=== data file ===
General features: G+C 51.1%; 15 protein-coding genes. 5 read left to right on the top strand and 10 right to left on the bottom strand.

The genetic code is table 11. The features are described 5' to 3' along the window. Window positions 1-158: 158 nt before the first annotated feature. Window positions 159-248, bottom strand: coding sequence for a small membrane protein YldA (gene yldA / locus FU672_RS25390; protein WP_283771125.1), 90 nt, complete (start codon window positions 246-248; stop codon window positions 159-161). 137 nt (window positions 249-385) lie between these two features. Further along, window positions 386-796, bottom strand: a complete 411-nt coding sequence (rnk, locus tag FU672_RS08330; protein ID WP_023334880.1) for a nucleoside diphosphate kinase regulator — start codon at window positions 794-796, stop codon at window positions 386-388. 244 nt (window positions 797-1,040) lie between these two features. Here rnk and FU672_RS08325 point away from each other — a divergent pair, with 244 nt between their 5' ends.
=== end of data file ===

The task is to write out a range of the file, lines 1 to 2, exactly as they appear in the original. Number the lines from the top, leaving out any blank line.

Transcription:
General features: G+C 51.1%; 15 protein-coding genes. 5 read left to right on the top strand and 10 right to left on the bottom strand.

The genetic code is table 11. The features are described 5' to 3' along the window. Window positions 1-158: 158 nt before the first annotated feature. Window positions 159-248, bottom strand: coding sequence for a small membrane protein YldA (gene yldA / locus FU672_RS25390; protein WP_283771125.1), 90 nt, complete (start codon window positions 246-248; stop codon window positions 159-161). 137 nt (window positions 249-385) lie between these two features. Further along, window positions 386-796, bottom strand: a complete 411-nt coding sequence (rnk, locus tag FU672_RS08330; protein ID WP_023334880.1) for a nucleoside diphosphate kinase regulator — start codon at window positions 794-796, stop codon at window positions 386-388. 244 nt (window positions 797-1,040) lie between these two features. Here rnk and FU672_RS08325 point away from each other — a divergent pair, with 244 nt between their 5' ends.